Recommended: Stroboscopic Artefacts – Stellate 2

Supporters who spend their money on music often find themselves explaining to others why they buy music. We know very well that we can spend our whole lives listening to a lot of good music without ever having to pay for any of it. We sometimes do have to ask ourselves why we really buy music though, especially if we’re talking about electronic music. Most people who buy electronic music often DJ, yet if we don’t DJ, do we buy music because we want to support those who make music in general? Or if we do DJ, do we buy music because we feel obligated to support the artists that we play out? Thinking about why we buy music can help us frame how we think about the new chapter of the Stroboscopic Artefacts’s four-part compilation, “Stellate”, which allows us to think about what purpose buying electronic music serves the artistic community in general.

Stroboscopic Artefacts writes that the “Stellate” series consists of “sounds gathered from the experimental frontiers and outer edges of electronic music.” If you’re familiar with the label’s usual output, then you could potentially apply that description to any of their previous releases. However, don’t expect “Stellate” to have new techno tracks from Perc, Lucy, Xhin, Dadub or any other member of the Stroboscopic Artefacts community. Only the final two tracks from Plaster resemble anything close to what you might hear on out. Each of the artists on this section of the compilation, namely Dadub, Silent Servant & Luis Farfan, Roll the Dice and Plaster, spend their time developing a sense of what the experimental frontiers of electronic music sound like. They all succeed in this. All of the music that’s displayed here shows that the artists spent time experimenting with potential sounds and arrangements, producing an enjoyable collection of music.

Though “Stellate 2” does not disappoint in providing successful experimental and ambient music, the question still remains regarding the nature of buying electronic music in general. Each release of the four-part “Stellate” collection comes boxed in a limited round metallic tin, with the music pressed on two transparent blue 10” records, with each section costing fifty euros. For a lot of consumers, that’s a lot of money for eight tracks. Of course, Stroboscopic Artefacts also sells downloads of each of these sections at the normal price.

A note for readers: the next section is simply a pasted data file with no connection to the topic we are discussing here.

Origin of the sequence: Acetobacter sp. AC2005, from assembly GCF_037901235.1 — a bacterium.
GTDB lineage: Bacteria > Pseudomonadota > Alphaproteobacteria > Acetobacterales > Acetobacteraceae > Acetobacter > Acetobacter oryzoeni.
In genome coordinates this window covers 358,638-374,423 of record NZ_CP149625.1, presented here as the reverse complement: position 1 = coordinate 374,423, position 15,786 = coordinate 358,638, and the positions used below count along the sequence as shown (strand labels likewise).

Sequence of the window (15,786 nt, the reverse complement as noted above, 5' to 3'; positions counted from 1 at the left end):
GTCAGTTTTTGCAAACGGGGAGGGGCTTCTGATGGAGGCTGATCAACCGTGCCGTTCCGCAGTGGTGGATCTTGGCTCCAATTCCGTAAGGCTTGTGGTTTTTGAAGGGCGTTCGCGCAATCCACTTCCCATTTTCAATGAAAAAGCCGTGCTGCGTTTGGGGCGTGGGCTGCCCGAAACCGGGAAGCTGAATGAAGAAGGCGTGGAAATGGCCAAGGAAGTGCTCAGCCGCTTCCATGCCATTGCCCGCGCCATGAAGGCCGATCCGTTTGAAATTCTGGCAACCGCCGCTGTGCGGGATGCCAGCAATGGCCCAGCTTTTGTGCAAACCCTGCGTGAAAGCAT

So who buys this? In general, vinyl sales have increased recently, with the US alone seeing vinyl sales increasing last year by roughly thirty-nine percent. The fact that DJs and fans of electronic music buy a lot of records is also no secret. For many people, buying vinyl is a way to support the artist and the industry. Blawan, for example, suggests that buying vinyl serves the economy and those working in the industry better than buying music digitally. Others buy music because, if they DJ, then playing records serves to provide a sense of acceptance in the community. Theo Parrish has defended vinyl DJs for many years, asserting that a DJ that plays records will out-perform any DJ who plays digitally. Do we run the risk, though, of commoditizing music when we suggest any of these arguments? “Stellate 2” provides a way for us to look at buying music in a different light. If you buy this, then you’re most likely not going to play this out at a nightclub for at least two reasons. First, this music does not work in a club setting and second, if you’re a vinyl DJ, you may not want to play your rare blue transparent 10” record out that cost you as much by itself as five to seven of your other records combined. By buying “Stellate 2,” which we recommend buying in the format that you can afford – whether vinyl or digital, you assert in your actions that you don’t buy music simply to play at a club, but that you buy music because you enjoy music.

Stream: Stroboscopic Artefacts – Stellate 2

The second installment of the Stellate Series is out now on Stroboscopic Artefacts.

Jack Murphy